Cooking for a crowd can be one of the most stressful tasks you've ever tackled.
Not only do you have to worry about the food tasting good, you have to manage your time, make sure the dishes come out when they're supposed to, all within the limitations of your kitchen size, how many ovens and stovetop burners you have, even how many plates, bowls, and cutting boards you have on hand.
Whether it's a holiday, a birthday party, or some other occasion, the fact that you're hosting a crowd of friends and loved ones means it's important that it come off smoothly, so the emotional stakes are high.
Not to mention the fact that ingredients cost money, which means the prospect of ruining the meal has an economic dimension as well as an emotional one.
Make a Menu Checklist
Planning, it should go without saying, is the key to cooking for a crowd. How long will it take to execute each recipe? Can any of the work be done in advance? Is there room in your fridge? Do you have the ingredients?
Not just the obvious "buy chicken" if you're serving chicken. But what about Kosher salt, pepper, or olive oil? Ingredients you use so frequently that you take them for granted are the very ones you're liable to be out of when the big day comes. A checklist of the ingredients you'll need for each recipe definitely helps.
Manage Your Stovetop
Even the best home kitchen still only has one stove, right? Sure, maybe it has six burners, but for a moderately elaborate dish, when you take into account the various components that go into it, you might have three or more pans on the stove at any given time, just for one dish.
Manage Your Oven
Similarly, if you've only got one oven, it's critical to ensure that it doesn't need to be at 500 F for the rack of lamb at the same time it needs to be at 400 F for the onion tart.
Ideally, you want to evenly distribute the cooking for the various courses across all your available heat sources. Maybe one roasted or baked dish, a couple of items on the stovetop (simmered or sautéed), and one cold item like a salad or dessert.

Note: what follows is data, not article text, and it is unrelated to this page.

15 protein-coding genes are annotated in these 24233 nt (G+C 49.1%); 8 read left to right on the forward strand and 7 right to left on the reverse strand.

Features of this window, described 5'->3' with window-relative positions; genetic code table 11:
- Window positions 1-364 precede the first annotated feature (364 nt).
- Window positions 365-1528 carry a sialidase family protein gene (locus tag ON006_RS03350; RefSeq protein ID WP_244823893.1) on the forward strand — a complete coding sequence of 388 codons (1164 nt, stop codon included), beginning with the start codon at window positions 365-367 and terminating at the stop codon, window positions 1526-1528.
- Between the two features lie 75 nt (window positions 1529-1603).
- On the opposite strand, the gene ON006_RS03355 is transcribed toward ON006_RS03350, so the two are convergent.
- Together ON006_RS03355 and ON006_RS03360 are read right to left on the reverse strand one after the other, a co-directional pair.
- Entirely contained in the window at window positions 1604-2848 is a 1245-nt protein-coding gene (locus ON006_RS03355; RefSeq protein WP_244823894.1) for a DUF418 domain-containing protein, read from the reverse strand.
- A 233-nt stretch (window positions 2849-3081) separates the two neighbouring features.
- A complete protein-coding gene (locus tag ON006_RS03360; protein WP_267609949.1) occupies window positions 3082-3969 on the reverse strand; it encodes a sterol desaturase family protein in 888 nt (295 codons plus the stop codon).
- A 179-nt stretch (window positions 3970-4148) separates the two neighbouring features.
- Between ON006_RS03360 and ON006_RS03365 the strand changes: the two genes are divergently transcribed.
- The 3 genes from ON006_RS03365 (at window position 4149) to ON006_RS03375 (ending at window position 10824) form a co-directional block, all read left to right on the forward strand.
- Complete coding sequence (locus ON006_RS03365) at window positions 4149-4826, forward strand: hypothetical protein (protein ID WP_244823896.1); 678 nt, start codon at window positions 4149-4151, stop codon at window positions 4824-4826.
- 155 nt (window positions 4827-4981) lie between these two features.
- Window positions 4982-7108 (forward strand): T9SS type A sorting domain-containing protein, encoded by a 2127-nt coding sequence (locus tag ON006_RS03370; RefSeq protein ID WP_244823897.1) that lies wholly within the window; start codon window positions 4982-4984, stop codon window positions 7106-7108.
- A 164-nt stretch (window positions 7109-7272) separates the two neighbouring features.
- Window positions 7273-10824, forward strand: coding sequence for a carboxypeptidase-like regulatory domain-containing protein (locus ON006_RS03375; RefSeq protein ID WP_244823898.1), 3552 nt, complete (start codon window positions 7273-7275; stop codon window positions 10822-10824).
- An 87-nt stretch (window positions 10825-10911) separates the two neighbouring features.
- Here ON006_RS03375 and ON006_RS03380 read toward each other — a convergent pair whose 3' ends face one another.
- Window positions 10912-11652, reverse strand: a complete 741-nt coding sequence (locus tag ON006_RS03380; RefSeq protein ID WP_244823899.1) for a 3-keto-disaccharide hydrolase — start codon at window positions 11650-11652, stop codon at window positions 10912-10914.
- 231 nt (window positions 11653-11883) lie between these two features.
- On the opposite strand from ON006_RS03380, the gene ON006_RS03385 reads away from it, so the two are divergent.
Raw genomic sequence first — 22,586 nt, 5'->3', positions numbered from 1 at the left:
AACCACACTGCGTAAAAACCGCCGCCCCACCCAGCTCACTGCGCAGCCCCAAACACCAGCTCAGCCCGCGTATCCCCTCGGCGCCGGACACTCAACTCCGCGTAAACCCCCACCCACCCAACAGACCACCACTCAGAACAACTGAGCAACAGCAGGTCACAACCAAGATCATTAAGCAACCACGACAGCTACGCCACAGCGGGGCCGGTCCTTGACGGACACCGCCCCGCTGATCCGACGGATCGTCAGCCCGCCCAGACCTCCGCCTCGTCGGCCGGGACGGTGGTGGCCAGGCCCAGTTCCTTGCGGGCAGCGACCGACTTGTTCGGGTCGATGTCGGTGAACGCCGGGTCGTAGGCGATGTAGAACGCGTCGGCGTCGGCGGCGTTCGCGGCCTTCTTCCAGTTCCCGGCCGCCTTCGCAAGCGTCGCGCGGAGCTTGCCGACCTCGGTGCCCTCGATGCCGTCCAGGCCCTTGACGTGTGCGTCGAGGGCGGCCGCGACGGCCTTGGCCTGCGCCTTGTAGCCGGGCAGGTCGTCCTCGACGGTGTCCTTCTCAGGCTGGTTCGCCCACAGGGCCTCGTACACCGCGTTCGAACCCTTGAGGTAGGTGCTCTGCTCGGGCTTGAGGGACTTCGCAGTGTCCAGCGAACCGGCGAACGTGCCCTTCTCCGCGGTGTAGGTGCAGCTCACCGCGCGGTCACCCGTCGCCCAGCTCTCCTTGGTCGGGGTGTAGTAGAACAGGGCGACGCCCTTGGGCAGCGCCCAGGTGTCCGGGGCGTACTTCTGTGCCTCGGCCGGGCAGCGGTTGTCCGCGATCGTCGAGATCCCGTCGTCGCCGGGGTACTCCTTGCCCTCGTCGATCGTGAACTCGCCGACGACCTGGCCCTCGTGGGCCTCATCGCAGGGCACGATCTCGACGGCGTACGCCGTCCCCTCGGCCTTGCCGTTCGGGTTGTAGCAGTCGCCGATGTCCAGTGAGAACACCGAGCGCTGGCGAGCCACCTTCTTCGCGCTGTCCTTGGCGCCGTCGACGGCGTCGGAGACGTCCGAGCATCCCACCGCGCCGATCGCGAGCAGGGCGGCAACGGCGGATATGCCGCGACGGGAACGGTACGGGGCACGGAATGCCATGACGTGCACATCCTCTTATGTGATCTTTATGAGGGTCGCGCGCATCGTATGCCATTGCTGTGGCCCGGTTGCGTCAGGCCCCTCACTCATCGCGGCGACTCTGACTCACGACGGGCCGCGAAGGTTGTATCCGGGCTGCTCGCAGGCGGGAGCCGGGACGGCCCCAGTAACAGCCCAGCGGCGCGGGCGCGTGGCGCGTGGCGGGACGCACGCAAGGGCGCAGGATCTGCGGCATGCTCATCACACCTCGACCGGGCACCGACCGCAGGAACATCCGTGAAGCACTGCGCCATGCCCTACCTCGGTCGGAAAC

It's tempting to try to do some of the cooking on the grill outside, while doing the rest inside, but unless you can be in two places at once, you might want to think twice about this plan.
Manage Your Plates
Then there's the plating issue. Let's say you're doing three courses for 12 guests. That's 36 plates! Do you have 36 plates? If not, the plates from one course need to be washed and dried so you can use them for a later course. That makes for one busy kitchen.
Manage Your Counterspace
Assuming you've secured an adequate supply of plates, then what? Look around your kitchen. Do you have room for 12 plates? Seriously, a dinner plate might be 10 or 12 inches across—maybe more. Thus, plating a single course for 12 people could require up to 12 feet of counter space.
At this very moment, though, you've got several other dishes cooking, you've got used plates pouring back into the kitchen, and pretty much every pot or pan you own is being used for something. You'll be lucky to find 12 inches of counter space, let alone 12 feet.
Consider using disposable plates, and/or serving the meal family-style. This allows for less cleanup, with only one round of plates being washed, and more time for you to spend with your guests.
Manage Your Labor
Plan your menu in terms of levels of difficulty. Consider one item that might be highly labor-intensive, one that might be medium, and a third that's either easy, made in advance, or store-bought. While it might not always be possible, it can be helpful if the most difficult or labor-intensive parts of the meal are done early, so that things get easier as you go.
Stick With Familiar Recipes
As a corollary to this, this might not be the time to try out recipes you've never prepared before. Assuming you're preparing three dishes, make it easy on yourself by ensuring that at least two of them are ones you're familiar and comfortable with. Preferably all three.
Some items, like roasted meats, might be labor-intensive at the beginning, but once they start cooking, they require very little effort, which frees you up to focus on sauces, side dishes, or dessert.
Another part of planning is figuring out what you won't be making. If that means asking one or two guests to bring something, by all means do so. But make sure they're not bringing something that is going to monopolize the kitchen at the last minute.
Manage Your Expectations
If this is your first time cooking for a crowd, don't jump straight into a multi-course plated service situation. There's a reason family-style service is called family-style. There's also a reason the supermarket has a whole aisle filled with disposable plates and cutlery. They're not all being used for picnics and crafts projects.
Consider outsourcing some of the dishes to your trusted guests, or make the whole thing a pot luck.
This might be the most important tip of all. After all, if you're cooking for friends and family, you're going to want to spend some time with them, rather than toiling over a hot stove the whole time. Enjoy yourself. Take breaks. Have a glass of wine. And when it's time to eat, sit down and enjoy your handiwork.